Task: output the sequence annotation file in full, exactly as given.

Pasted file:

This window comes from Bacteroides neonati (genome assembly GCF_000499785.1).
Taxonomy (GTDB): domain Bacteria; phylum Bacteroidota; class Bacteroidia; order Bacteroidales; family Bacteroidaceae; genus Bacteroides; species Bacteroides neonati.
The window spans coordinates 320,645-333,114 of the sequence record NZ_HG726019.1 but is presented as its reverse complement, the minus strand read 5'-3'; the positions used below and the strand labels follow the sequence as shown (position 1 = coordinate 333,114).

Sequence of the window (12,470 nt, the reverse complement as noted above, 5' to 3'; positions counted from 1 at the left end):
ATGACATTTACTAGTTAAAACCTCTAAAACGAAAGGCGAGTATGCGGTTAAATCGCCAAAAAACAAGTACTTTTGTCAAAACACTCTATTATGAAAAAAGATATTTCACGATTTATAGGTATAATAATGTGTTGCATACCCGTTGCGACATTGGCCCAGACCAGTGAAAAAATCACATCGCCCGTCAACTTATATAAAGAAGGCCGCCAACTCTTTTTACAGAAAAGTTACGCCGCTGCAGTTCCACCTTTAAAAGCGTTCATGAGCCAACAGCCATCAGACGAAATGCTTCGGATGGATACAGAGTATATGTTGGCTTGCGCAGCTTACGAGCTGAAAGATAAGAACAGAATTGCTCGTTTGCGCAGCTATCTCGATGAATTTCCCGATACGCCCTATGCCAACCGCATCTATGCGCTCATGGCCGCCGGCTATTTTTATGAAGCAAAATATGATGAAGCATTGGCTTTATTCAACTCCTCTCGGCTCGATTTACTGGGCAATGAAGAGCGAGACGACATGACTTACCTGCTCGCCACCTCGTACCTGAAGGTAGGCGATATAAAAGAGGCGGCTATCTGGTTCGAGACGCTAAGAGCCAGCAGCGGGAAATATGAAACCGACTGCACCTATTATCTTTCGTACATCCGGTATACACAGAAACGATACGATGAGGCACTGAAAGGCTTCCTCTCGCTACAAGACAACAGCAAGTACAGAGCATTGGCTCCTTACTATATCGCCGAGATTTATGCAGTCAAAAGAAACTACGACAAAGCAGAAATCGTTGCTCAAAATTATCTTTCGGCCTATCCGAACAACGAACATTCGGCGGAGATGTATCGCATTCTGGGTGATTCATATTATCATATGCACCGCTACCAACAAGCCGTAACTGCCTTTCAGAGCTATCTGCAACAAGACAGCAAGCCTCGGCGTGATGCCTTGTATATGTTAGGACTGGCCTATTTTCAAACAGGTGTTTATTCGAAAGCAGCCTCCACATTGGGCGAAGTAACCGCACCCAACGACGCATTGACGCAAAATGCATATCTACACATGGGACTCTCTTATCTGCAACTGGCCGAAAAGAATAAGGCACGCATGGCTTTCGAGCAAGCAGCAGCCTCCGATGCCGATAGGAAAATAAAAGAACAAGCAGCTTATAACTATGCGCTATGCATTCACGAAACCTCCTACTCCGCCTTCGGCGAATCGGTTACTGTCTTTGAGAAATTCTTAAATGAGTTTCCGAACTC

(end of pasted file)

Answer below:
This window comes from Bacteroides neonati (genome assembly GCF_000499785.1).
Taxonomy (GTDB): domain Bacteria; phylum Bacteroidota; class Bacteroidia; order Bacteroidales; family Bacteroidaceae; genus Bacteroides; species Bacteroides neonati.
The window spans coordinates 320,645-333,114 of the sequence record NZ_HG726019.1 but is presented as its reverse complement, the minus strand read 5'-3'; the positions used below and the strand labels follow the sequence as shown (position 1 = coordinate 333,114).

Sequence of the window (12,470 nt, the reverse complement as noted above, 5' to 3'; positions counted from 1 at the left end):
ATGACATTTACTAGTTAAAACCTCTAAAACGAAAGGCGAGTATGCGGTTAAATCGCCAAAAAACAAGTACTTTTGTCAAAACACTCTATTATGAAAAAAGATATTTCACGATTTATAGGTATAATAATGTGTTGCATACCCGTTGCGACATTGGCCCAGACCAGTGAAAAAATCACATCGCCCGTCAACTTATATAAAGAAGGCCGCCAACTCTTTTTACAGAAAAGTTACGCCGCTGCAGTTCCACCTTTAAAAGCGTTCATGAGCCAACAGCCATCAGACGAAATGCTTCGGATGGATACAGAGTATATGTTGGCTTGCGCAGCTTACGAGCTGAAAGATAAGAACAGAATTGCTCGTTTGCGCAGCTATCTCGATGAATTTCCCGATACGCCCTATGCCAACCGCATCTATGCGCTCATGGCCGCCGGCTATTTTTATGAAGCAAAATATGATGAAGCATTGGCTTTATTCAACTCCTCTCGGCTCGATTTACTGGGCAATGAAGAGCGAGACGACATGACTTACCTGCTCGCCACCTCGTACCTGAAGGTAGGCGATATAAAAGAGGCGGCTATCTGGTTCGAGACGCTAAGAGCCAGCAGCGGGAAATATGAAACCGACTGCACCTATTATCTTTCGTACATCCGGTATACACAGAAACGATACGATGAGGCACTGAAAGGCTTCCTCTCGCTACAAGACAACAGCAAGTACAGAGCATTGGCTCCTTACTATATCGCCGAGATTTATGCAGTCAAAAGAAACTACGACAAAGCAGAAATCGTTGCTCAAAATTATCTTTCGGCCTATCCGAACAACGAACATTCGGCGGAGATGTATCGCATTCTGGGTGATTCATATTATCATATGCACCGCTACCAACAAGCCGTAACTGCCTTTCAGAGCTATCTGCAACAAGACAGCAAGCCTCGGCGTGATGCCTTGTATATGTTAGGACTGGCCTATTTTCAAACAGGTGTTTATTCGAAAGCAGCCTCCACATTGGGCGAAGTAACCGCACCCAACGACGCATTGACGCAAAATGCATATCTACACATGGGACTCTCTTATCTGCAACTGGCCGAAAAGAATAAGGCACGCATGGCTTTCGAGCAAGCAGCAGCCTCCGATGCCGATAGGAAAATAAAAGAACAAGCAGCTTATAACTATGCGCTATGCATTCACGAAACCTCCTACTCCGCCTTCGGCGAATCGGTTACTGTCTTTGAGAAATTCTTAAATGAGTTTCCGAACTC